Can lack of sleep increase your Dementia risk?

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Not getting enough sleep has almost immediate effects. You feel sluggish, can’t focus, dying for a nap and (sugary) snack to pick you up. However, usually all of these symptoms disappear after a solid night’s sleep. But have you ever wondered what missing on those ZZZ’s on regular basis does to your body, and most importantly, your brain?
According to the latest research conducted by the University of Eastern Finland, difficulties in initiating or maintaining sleep are associated with an increased risk of dementia*.
Dr Marilyn Glenville, the UK’s leading Nutritionist explains in her new book Natural Solutions for Dementia and Alzheimer’s (www.marilynglenville.com) “Too little sleep increases your risk for Alzheimer’s because beta-amyloid protein is cleared away during sleep when your cerebrospinal fluid washes out toxins from your body.” This basically means that the shorter you sleep, the less time your body has to get rid of beta-amyloid plaque build-up, which is toxic to neurons in the brain and can eventually cause Dementia.
Your sleeping position matters
Getting good amounts of good-quality sleep is crucial (aim for six to eight hours uninterrupted sleep every night). However, according to Dr Glenville your sleeping position also matters. “When you sleep on your side, your body seems more able to remove the build-up of so-called ‘brain waste’ chemicals, such as beta- amyloid proteins, that are thought to contribute to this and other neurological diseases such as Parkinson’s.”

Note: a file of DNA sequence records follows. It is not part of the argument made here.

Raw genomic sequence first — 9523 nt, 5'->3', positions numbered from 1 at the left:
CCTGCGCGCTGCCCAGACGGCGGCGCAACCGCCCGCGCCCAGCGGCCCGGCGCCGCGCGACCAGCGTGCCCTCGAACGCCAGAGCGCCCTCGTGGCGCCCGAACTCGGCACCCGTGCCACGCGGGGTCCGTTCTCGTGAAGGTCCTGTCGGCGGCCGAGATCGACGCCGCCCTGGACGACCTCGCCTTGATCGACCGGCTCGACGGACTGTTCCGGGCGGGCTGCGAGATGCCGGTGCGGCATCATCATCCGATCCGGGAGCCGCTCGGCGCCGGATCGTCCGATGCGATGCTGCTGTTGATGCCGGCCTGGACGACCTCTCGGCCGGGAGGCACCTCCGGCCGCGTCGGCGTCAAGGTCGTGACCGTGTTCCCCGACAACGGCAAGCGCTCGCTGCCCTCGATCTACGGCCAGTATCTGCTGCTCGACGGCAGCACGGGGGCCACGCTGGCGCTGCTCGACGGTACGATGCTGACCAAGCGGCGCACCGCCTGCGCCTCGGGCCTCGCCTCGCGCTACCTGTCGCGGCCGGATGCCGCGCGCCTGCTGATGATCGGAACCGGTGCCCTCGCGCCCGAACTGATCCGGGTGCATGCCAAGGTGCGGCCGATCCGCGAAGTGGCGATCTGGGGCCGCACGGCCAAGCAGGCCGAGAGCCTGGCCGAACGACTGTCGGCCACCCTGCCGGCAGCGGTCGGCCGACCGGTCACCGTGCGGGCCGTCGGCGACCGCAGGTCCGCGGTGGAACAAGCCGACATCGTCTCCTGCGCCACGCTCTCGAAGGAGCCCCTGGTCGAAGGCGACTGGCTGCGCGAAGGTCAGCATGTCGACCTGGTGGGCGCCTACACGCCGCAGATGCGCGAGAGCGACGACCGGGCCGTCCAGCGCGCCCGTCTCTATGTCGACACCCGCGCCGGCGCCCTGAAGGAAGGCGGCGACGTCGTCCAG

Sleep hygiene
If you are not already sleeping well, you should look at your bedtime routine. Poor ‘sleep hygiene’ is the most common cause of insomnia and disturbed sleep. “Your busy, active brain needs to be treated like a dimmer switch and allowed to wind down slowly. Ideally, you should allow about 40 minutes to switch off with whatever relaxing routine you find most helpful”, says Glenville.
But before you do any of that, you need to switch off your TV, phone and tablet – at least an hour (ideally two) before you intend to go to bed. Marilyn says, “This is not just about bombarding your brain with information just before you try to sleep, there are physical factors at work: backlit screens emit blue light that interferes with your body’s production of melatonin, the hormone that regulates your body’s circadian rhythm, the 24- hour rhythm of day and night.”
As it goes, exposure to bright light of any colour before bed will suppress your melatonin production. However, the blue light is worst of all. “Studies show that sitting in bright light compared to a dim light delays melatonin onset and shortens melatonin exposure by up to 90 minutes – that is, it takes a full hour and a half for the effects of bright-light exposure to wear off and melatonin to kick in and make you feel sleepy” Dr Glenville adds.